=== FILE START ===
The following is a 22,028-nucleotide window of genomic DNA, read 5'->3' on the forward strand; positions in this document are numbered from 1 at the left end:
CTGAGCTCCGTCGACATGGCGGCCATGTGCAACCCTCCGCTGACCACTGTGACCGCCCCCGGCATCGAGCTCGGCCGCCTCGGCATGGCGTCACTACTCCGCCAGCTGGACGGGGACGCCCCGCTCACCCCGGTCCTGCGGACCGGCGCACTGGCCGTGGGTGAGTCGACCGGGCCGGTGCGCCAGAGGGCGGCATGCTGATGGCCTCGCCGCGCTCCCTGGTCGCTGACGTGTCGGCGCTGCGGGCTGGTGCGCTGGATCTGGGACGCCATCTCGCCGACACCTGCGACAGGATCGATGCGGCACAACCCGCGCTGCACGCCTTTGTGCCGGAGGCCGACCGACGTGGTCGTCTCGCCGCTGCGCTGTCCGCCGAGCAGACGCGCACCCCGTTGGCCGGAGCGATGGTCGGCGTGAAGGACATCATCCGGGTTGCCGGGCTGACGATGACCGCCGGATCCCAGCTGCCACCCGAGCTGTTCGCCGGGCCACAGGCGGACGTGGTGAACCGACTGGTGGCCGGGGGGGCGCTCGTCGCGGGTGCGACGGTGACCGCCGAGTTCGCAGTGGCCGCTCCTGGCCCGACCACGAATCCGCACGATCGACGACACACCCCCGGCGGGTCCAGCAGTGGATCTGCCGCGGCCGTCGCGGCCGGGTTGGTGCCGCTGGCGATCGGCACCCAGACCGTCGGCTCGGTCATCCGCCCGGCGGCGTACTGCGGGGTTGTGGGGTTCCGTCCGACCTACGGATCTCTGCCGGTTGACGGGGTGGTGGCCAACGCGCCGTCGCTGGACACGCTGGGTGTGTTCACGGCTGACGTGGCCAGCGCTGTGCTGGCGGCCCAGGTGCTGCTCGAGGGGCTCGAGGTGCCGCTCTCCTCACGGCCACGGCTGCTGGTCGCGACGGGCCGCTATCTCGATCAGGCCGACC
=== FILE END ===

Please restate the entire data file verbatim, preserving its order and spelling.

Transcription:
The following is a 22,028-nucleotide window of genomic DNA, read 5'->3' on the forward strand; positions in this document are numbered from 1 at the left end:
CTGAGCTCCGTCGACATGGCGGCCATGTGCAACCCTCCGCTGACCACTGTGACCGCCCCCGGCATCGAGCTCGGCCGCCTCGGCATGGCGTCACTACTCCGCCAGCTGGACGGGGACGCCCCGCTCACCCCGGTCCTGCGGACCGGCGCACTGGCCGTGGGTGAGTCGACCGGGCCGGTGCGCCAGAGGGCGGCATGCTGATGGCCTCGCCGCGCTCCCTGGTCGCTGACGTGTCGGCGCTGCGGGCTGGTGCGCTGGATCTGGGACGCCATCTCGCCGACACCTGCGACAGGATCGATGCGGCACAACCCGCGCTGCACGCCTTTGTGCCGGAGGCCGACCGACGTGGTCGTCTCGCCGCTGCGCTGTCCGCCGAGCAGACGCGCACCCCGTTGGCCGGAGCGATGGTCGGCGTGAAGGACATCATCCGGGTTGCCGGGCTGACGATGACCGCCGGATCCCAGCTGCCACCCGAGCTGTTCGCCGGGCCACAGGCGGACGTGGTGAACCGACTGGTGGCCGGGGGGGCGCTCGTCGCGGGTGCGACGGTGACCGCCGAGTTCGCAGTGGCCGCTCCTGGCCCGACCACGAATCCGCACGATCGACGACACACCCCCGGCGGGTCCAGCAGTGGATCTGCCGCGGCCGTCGCGGCCGGGTTGGTGCCGCTGGCGATCGGCACCCAGACCGTCGGCTCGGTCATCCGCCCGGCGGCGTACTGCGGGGTTGTGGGGTTCCGTCCGACCTACGGATCTCTGCCGGTTGACGGGGTGGTGGCCAACGCGCCGTCGCTGGACACGCTGGGTGTGTTCACGGCTGACGTGGCCAGCGCTGTGCTGGCGGCCCAGGTGCTGCTCGAGGGGCTCGAGGTGCCGCTCTCCTCACGGCCACGGCTGCTGGTCGCGACGGGCCGCTATCTCGATCAGGCCGACC